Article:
Break Free from ED: New Workbook Now Available
We are pleased to announce the release of our latest consumer modules – Break Free From ED.
Eating disorders are common and serious mental illnesses, affecting people of all ages, genders, body types and cultural/socio-economic backgrounds. The new modules provide clear, scientific information about eating disorders and guide consumers through key components of cognitive behavioural therapy for eating disorders (CBT-ED). The modules cover features of eating disorders and associated risks, common maintaining factors, establishing weekly weighing, using self-monitoring to understand patterns of eating as well as other eating disorder thoughts and behaviours, steps towards eating regularly, adequately, and including feared foods as part of recovery, and how to use behavioural experiments to test out fears. Binge eating, purging and driven exercise are addressed before body checking and body avoidance interventions are introduced. We examine the role of negative core beliefs in keeping people vulnerable to eating disorder behaviours and provide strategies to challenge them. Finally, we will help your clients set up a relapse prevention action plan.
The Break Free From ED modules are informed by evidence-based treatments, and reference materials by leading eating disorder clinicians including Glenn Waller, Christopher Fairburn and Tracey Wade. You can find this new addition to our free consumer resources below, under the heading Workbook - Break Free From ED. The modules are designed so that consumers can either complete them independently or with the assistance of a mental health professional.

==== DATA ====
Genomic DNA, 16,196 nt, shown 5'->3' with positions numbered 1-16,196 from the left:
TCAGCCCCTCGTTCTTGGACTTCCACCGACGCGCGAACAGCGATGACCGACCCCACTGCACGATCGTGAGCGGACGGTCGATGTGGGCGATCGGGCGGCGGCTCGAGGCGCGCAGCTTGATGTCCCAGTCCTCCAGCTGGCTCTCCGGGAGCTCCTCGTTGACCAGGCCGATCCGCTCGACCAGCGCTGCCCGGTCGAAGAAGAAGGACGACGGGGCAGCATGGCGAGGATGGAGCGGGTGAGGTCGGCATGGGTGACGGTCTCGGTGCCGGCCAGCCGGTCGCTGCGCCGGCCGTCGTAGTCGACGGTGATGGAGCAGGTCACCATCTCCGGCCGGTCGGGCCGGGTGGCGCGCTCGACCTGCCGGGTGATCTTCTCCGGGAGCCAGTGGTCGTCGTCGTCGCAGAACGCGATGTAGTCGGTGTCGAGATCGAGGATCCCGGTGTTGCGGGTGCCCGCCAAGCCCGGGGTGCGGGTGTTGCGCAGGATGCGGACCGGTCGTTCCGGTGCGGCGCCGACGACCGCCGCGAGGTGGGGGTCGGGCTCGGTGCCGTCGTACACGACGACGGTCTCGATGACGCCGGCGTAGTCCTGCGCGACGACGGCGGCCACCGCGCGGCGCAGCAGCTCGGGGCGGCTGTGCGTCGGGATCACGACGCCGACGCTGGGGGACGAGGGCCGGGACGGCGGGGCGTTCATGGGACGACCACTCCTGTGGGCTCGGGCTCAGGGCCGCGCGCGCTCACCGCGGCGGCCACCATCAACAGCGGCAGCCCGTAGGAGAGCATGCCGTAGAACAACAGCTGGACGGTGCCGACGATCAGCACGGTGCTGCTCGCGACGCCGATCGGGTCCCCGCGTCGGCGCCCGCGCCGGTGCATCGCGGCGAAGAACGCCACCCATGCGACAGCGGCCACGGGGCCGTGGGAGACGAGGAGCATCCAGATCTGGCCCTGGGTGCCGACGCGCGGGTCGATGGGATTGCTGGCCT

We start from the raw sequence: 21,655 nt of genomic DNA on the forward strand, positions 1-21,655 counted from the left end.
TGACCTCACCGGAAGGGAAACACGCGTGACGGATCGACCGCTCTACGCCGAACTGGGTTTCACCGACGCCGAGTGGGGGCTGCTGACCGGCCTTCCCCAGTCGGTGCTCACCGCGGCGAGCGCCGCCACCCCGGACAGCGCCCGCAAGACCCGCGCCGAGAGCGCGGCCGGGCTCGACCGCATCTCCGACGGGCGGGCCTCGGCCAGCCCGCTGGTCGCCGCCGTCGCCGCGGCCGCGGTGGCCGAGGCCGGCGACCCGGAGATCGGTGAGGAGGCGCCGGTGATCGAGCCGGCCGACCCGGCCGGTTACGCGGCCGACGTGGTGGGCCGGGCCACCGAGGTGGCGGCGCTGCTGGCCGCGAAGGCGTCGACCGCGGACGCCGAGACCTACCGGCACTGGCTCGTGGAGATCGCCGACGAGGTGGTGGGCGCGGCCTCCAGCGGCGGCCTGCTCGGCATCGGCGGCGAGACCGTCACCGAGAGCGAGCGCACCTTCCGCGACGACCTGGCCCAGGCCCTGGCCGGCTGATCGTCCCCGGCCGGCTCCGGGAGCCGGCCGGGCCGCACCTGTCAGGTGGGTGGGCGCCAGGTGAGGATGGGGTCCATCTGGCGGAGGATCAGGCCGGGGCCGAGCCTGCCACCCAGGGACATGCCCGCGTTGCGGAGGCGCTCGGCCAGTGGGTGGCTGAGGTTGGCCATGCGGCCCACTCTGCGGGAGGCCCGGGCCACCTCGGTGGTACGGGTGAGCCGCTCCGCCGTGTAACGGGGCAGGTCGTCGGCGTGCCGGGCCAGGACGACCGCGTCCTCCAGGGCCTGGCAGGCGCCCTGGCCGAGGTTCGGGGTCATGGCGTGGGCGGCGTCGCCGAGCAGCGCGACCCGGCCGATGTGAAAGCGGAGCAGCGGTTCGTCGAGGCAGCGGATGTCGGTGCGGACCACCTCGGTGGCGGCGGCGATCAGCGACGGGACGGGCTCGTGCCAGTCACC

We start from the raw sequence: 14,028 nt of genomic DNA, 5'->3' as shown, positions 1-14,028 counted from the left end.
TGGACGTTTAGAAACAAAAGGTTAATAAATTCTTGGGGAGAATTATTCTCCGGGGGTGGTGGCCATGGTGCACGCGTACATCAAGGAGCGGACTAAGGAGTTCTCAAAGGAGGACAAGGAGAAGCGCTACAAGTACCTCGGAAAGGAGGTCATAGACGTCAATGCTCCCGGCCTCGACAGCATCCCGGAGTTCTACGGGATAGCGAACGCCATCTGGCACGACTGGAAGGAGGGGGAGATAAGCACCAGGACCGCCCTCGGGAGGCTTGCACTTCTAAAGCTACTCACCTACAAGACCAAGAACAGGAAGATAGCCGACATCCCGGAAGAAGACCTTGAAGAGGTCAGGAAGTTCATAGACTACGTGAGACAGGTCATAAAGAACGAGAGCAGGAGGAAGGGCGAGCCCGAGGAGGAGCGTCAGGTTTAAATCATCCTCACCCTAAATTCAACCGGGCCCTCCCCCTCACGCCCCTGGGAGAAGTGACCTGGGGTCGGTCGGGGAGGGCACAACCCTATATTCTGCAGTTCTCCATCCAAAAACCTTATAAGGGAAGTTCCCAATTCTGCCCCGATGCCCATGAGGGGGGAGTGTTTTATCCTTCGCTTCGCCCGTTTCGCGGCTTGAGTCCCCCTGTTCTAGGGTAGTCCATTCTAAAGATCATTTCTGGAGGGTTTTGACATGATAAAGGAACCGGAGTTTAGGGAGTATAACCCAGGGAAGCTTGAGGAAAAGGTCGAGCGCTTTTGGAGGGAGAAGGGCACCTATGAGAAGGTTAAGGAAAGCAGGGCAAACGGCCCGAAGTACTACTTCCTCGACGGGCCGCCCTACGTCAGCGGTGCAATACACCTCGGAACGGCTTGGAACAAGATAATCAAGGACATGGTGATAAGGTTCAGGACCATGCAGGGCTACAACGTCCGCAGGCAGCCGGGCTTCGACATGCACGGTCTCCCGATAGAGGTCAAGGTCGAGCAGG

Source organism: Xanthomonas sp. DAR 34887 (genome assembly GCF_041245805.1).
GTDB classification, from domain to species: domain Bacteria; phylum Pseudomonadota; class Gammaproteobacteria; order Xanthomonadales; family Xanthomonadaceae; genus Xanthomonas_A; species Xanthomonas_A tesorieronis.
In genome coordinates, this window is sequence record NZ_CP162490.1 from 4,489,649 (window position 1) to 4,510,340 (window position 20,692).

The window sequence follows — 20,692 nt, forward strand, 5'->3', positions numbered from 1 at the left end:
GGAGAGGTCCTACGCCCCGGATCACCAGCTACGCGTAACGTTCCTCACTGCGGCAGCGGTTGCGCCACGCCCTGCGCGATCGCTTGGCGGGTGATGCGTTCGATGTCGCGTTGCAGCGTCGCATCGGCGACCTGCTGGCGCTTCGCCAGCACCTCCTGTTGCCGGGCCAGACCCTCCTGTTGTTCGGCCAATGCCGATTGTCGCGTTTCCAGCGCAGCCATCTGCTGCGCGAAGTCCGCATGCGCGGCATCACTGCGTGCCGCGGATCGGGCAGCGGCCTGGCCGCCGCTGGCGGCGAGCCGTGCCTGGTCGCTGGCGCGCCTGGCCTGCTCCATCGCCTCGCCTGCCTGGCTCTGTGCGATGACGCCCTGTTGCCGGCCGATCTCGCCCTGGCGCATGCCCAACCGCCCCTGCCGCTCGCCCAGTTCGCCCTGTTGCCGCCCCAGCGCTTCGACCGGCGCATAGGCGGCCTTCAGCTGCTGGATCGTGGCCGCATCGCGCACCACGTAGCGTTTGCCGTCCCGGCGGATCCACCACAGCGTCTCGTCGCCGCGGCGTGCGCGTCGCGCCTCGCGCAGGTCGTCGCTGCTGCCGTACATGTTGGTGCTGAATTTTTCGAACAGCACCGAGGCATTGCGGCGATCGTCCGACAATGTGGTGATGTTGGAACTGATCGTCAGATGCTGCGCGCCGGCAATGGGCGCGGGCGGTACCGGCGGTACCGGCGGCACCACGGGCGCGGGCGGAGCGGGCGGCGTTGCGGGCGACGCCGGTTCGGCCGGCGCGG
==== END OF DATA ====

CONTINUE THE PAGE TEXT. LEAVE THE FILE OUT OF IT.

We have a range of other resources which may be helpful for your clients.
- If your client is concerned about features of their appearance that are not related to their body weight or shape, our body dysmorphia resources may be helpful.
- If your client has appearance concerns that are having a negative impact on their life, our resources for addressing appearance concerns helpful.
- Some people with eating disorders have difficulties with perfectionism. This means they hold themselves to unrealistically high standards in many different areas of their life. If this is a problem for your client, our resources on addressing perfectionism may be helpful.
- People experiencing eating disorders tend to think in very self-critical ways. Our resources for improving self-compassion and improving self-esteem may help to address this.